Random Useless Fact: Not all bees are yellow. For example, this is a blue carpenter bee 🙂
That’s not all. Some bees in France had access to coloured candy (m&ms) and produced honey that was blue in colour instead of yellow. I wonder what that tastes like. Bees are fascinating creatures 🙂
This is a great way of looking at it, I definitely haven’t done a year by year review of my thoughts on money but I’m sure it will change frequently throughout my career. I’ve just graduated university so my thoughts on money are already changing.
My perception of money really started to change once I finished school. I think there’s a dramatic difference in perspective in life between paying to learn and getting paid to work. The latter is more satisfying for sure, at least to me 🙂
Nice to see your progress. Upwards and onwards! WHen I was a kid, I used to collect quarters and keep track of them in my Keroppi bank book. It’s a bank I started on my own. I’d roll them up and deposit them in my BMO savings. I’ve always been a saver. Too bad, my earning power isn’t as high as I would like it to be. But I’m in a better position than I was before a year and a half ago.
Good for you for starting your own bank 🙂 I wonder what ever happened to that little frog. Used to see his branding all the time when I was a kid. Not so much anymore.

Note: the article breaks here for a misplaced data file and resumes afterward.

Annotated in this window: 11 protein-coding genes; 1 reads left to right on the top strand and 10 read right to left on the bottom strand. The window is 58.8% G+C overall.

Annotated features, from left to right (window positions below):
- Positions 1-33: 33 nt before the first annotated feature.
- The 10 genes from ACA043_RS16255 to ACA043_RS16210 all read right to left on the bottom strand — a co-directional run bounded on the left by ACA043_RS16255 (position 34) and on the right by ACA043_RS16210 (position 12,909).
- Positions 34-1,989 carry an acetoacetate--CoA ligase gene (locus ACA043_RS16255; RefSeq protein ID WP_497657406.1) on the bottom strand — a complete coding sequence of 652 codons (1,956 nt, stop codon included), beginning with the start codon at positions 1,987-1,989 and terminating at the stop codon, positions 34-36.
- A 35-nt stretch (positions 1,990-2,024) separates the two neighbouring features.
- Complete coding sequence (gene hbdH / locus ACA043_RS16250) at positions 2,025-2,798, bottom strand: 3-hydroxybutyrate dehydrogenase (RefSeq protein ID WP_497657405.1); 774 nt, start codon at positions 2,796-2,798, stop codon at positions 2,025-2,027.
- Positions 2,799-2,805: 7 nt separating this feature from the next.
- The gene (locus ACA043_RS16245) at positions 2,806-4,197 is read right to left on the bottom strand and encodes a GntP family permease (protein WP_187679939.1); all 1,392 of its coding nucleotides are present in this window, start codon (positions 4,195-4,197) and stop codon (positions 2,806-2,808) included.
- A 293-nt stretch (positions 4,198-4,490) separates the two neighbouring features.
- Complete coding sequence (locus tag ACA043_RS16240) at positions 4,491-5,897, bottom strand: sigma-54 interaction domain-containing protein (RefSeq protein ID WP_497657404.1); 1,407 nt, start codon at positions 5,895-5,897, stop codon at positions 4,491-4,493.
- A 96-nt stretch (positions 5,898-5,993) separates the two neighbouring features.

Great post. I too used to track my money perception, how funny… I have come to realize though, that money does not know who we are, where it is or who owns it. Money was the product of what to do with a surplus in a barter system, where some hunter gathers were more efficient than others, and could not immediately find someone to barter with for an item or service of immediate need, and hence money was created, call it an IOU for future use. Back to present perceptions… At some point, you will find that there is a “magic” amount of money stored that allows you to live the life you want, finitely or perhaps indefinitely… and then at that point, anything above that is just bonus for a “rainy” day when society changes its perception of monies value. For my life, our magic number is that invested money makes 10% above our current living expenses. The only caution I will throw out there is, don’t ever let money control you. Understand it, and how to manipulate it to get the life you want, and live a healthy, happy balanced life. never lose sight of changes in others… Read more »